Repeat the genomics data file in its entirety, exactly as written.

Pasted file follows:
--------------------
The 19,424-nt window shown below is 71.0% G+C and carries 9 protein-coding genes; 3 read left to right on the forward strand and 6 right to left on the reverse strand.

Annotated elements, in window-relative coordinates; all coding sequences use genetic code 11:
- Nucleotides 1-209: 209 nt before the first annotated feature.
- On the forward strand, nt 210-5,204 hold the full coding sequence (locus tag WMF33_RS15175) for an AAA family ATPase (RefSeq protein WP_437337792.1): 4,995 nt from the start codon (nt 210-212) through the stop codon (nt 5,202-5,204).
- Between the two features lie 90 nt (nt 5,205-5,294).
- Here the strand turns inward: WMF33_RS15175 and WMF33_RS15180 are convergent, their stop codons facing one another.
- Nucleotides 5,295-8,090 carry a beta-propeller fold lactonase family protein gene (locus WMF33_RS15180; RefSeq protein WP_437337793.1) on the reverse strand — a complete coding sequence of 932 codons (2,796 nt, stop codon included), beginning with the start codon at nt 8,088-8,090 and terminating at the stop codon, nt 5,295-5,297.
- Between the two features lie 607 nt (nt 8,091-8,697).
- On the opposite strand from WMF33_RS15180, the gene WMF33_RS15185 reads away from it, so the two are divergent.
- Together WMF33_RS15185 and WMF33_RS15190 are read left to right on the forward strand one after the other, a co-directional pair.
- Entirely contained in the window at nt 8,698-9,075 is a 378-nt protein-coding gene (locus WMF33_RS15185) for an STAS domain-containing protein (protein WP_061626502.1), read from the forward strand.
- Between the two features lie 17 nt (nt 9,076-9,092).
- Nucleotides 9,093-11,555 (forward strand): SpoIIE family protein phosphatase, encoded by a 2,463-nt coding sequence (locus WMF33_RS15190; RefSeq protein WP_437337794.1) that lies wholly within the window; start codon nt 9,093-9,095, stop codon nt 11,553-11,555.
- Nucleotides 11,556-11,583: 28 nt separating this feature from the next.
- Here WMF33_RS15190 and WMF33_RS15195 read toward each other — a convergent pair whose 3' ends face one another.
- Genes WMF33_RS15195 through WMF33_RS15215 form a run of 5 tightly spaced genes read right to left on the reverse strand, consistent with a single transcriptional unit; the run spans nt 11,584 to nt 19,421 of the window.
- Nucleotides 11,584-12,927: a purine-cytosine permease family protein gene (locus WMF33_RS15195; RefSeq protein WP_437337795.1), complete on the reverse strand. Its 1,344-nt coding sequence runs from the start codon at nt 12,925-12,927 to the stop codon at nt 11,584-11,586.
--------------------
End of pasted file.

The 19,424-nt window shown below is 71.0% G+C and carries 9 protein-coding genes; 3 read left to right on the forward strand and 6 right to left on the reverse strand.

Annotated elements, in window-relative coordinates; all coding sequences use genetic code 11:
- Nucleotides 1-209: 209 nt before the first annotated feature.
- On the forward strand, nt 210-5,204 hold the full coding sequence (locus tag WMF33_RS15175) for an AAA family ATPase (RefSeq protein WP_437337792.1): 4,995 nt from the start codon (nt 210-212) through the stop codon (nt 5,202-5,204).
- Between the two features lie 90 nt (nt 5,205-5,294).
- Here the strand turns inward: WMF33_RS15175 and WMF33_RS15180 are convergent, their stop codons facing one another.
- Nucleotides 5,295-8,090 carry a beta-propeller fold lactonase family protein gene (locus WMF33_RS15180; RefSeq protein WP_437337793.1) on the reverse strand — a complete coding sequence of 932 codons (2,796 nt, stop codon included), beginning with the start codon at nt 8,088-8,090 and terminating at the stop codon, nt 5,295-5,297.
- Between the two features lie 607 nt (nt 8,091-8,697).
- On the opposite strand from WMF33_RS15180, the gene WMF33_RS15185 reads away from it, so the two are divergent.
- Together WMF33_RS15185 and WMF33_RS15190 are read left to right on the forward strand one after the other, a co-directional pair.
- Entirely contained in the window at nt 8,698-9,075 is a 378-nt protein-coding gene (locus WMF33_RS15185) for an STAS domain-containing protein (protein WP_061626502.1), read from the forward strand.
- Between the two features lie 17 nt (nt 9,076-9,092).
- Nucleotides 9,093-11,555 (forward strand): SpoIIE family protein phosphatase, encoded by a 2,463-nt coding sequence (locus WMF33_RS15190; RefSeq protein WP_437337794.1) that lies wholly within the window; start codon nt 9,093-9,095, stop codon nt 11,553-11,555.
- Nucleotides 11,556-11,583: 28 nt separating this feature from the next.
- Here WMF33_RS15190 and WMF33_RS15195 read toward each other — a convergent pair whose 3' ends face one another.
- Genes WMF33_RS15195 through WMF33_RS15215 form a run of 5 tightly spaced genes read right to left on the reverse strand, consistent with a single transcriptional unit; the run spans nt 11,584 to nt 19,421 of the window.
- Nucleotides 11,584-12,927: a purine-cytosine permease family protein gene (locus WMF33_RS15195; RefSeq protein WP_437337795.1), complete on the reverse strand. Its 1,344-nt coding sequence runs from the start codon at nt 12,925-12,927 to the stop codon at nt 11,584-11,586.